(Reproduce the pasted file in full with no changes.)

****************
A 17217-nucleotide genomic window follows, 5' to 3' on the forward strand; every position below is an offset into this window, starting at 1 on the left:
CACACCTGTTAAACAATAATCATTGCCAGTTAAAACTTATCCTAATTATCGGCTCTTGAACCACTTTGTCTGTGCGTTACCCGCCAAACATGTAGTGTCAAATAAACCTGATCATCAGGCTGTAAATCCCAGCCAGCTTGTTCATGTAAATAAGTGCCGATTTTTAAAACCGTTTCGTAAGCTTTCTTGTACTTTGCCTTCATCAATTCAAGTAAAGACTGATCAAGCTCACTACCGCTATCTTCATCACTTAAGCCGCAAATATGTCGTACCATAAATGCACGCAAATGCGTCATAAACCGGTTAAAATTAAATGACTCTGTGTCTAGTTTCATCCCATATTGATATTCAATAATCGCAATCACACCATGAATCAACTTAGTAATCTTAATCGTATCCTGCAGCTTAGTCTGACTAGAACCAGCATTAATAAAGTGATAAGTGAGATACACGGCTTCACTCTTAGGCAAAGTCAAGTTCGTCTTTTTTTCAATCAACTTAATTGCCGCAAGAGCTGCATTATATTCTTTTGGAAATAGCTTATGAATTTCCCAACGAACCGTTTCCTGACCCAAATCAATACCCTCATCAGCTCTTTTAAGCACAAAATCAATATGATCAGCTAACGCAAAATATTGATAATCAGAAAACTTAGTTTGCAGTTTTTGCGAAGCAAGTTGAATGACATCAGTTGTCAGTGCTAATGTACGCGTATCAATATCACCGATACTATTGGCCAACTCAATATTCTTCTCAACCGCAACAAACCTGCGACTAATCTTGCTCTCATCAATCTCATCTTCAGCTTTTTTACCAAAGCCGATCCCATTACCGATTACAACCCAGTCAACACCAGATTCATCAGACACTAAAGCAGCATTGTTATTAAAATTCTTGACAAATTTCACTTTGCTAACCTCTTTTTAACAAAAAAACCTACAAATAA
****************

A 17217-nucleotide genomic window follows, 5' to 3' on the forward strand; every position below is an offset into this window, starting at 1 on the left:
CACACCTGTTAAACAATAATCATTGCCAGTTAAAACTTATCCTAATTATCGGCTCTTGAACCACTTTGTCTGTGCGTTACCCGCCAAACATGTAGTGTCAAATAAACCTGATCATCAGGCTGTAAATCCCAGCCAGCTTGTTCATGTAAATAAGTGCCGATTTTTAAAACCGTTTCGTAAGCTTTCTTGTACTTTGCCTTCATCAATTCAAGTAAAGACTGATCAAGCTCACTACCGCTATCTTCATCACTTAAGCCGCAAATATGTCGTACCATAAATGCACGCAAATGCGTCATAAACCGGTTAAAATTAAATGACTCTGTGTCTAGTTTCATCCCATATTGATATTCAATAATCGCAATCACACCATGAATCAACTTAGTAATCTTAATCGTATCCTGCAGCTTAGTCTGACTAGAACCAGCATTAATAAAGTGATAAGTGAGATACACGGCTTCACTCTTAGGCAAAGTCAAGTTCGTCTTTTTTTCAATCAACTTAATTGCCGCAAGAGCTGCATTATATTCTTTTGGAAATAGCTTATGAATTTCCCAACGAACCGTTTCCTGACCCAAATCAATACCCTCATCAGCTCTTTTAAGCACAAAATCAATATGATCAGCTAACGCAAAATATTGATAATCAGAAAACTTAGTTTGCAGTTTTTGCGAAGCAAGTTGAATGACATCAGTTGTCAGTGCTAATGTACGCGTATCAATATCACCGATACTATTGGCCAACTCAATATTCTTCTCAACCGCAACAAACCTGCGACTAATCTTGCTCTCATCAATCTCATCTTCAGCTTTTTTACCAAAGCCGATCCCATTACCGATTACAACCCAGTCAACACCAGATTCATCAGACACTAAAGCAGCATTGTTATTAAAATTCTTGACAAATTTCACTTTGCTAACCTCTTTTTAACAAAAAAACCTACAAATAA